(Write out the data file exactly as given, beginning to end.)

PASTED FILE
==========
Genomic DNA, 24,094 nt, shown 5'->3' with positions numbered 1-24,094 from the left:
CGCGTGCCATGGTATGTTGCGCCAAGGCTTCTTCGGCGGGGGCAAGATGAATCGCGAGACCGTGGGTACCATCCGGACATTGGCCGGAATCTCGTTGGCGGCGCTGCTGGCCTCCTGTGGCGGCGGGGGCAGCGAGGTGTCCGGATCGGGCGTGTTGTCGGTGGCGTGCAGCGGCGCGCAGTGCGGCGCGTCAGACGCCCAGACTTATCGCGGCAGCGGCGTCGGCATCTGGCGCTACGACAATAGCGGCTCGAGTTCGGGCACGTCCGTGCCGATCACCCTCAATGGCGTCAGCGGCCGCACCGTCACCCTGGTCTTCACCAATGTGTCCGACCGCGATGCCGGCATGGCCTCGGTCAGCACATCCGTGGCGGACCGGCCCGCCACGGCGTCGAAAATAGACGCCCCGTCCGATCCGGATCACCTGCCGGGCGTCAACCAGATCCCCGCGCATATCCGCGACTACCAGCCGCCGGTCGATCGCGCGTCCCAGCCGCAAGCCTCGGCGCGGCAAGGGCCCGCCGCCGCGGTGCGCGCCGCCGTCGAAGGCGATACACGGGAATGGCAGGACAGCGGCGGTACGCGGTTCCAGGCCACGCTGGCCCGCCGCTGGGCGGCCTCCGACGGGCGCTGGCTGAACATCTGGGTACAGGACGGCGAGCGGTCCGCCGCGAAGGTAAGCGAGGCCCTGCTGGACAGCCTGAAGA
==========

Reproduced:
Genomic DNA, 24,094 nt, shown 5'->3' with positions numbered 1-24,094 from the left:
CGCGTGCCATGGTATGTTGCGCCAAGGCTTCTTCGGCGGGGGCAAGATGAATCGCGAGACCGTGGGTACCATCCGGACATTGGCCGGAATCTCGTTGGCGGCGCTGCTGGCCTCCTGTGGCGGCGGGGGCAGCGAGGTGTCCGGATCGGGCGTGTTGTCGGTGGCGTGCAGCGGCGCGCAGTGCGGCGCGTCAGACGCCCAGACTTATCGCGGCAGCGGCGTCGGCATCTGGCGCTACGACAATAGCGGCTCGAGTTCGGGCACGTCCGTGCCGATCACCCTCAATGGCGTCAGCGGCCGCACCGTCACCCTGGTCTTCACCAATGTGTCCGACCGCGATGCCGGCATGGCCTCGGTCAGCACATCCGTGGCGGACCGGCCCGCCACGGCGTCGAAAATAGACGCCCCGTCCGATCCGGATCACCTGCCGGGCGTCAACCAGATCCCCGCGCATATCCGCGACTACCAGCCGCCGGTCGATCGCGCGTCCCAGCCGCAAGCCTCGGCGCGGCAAGGGCCCGCCGCCGCGGTGCGCGCCGCCGTCGAAGGCGATACACGGGAATGGCAGGACAGCGGCGGTACGCGGTTCCAGGCCACGCTGGCCCGCCGCTGGGCGGCCTCCGACGGGCGCTGGCTGAACATCTGGGTACAGGACGGCGAGCGGTCCGCCGCGAAGGTAAGCGAGGCCCTGCTGGACAGCCTGAAGA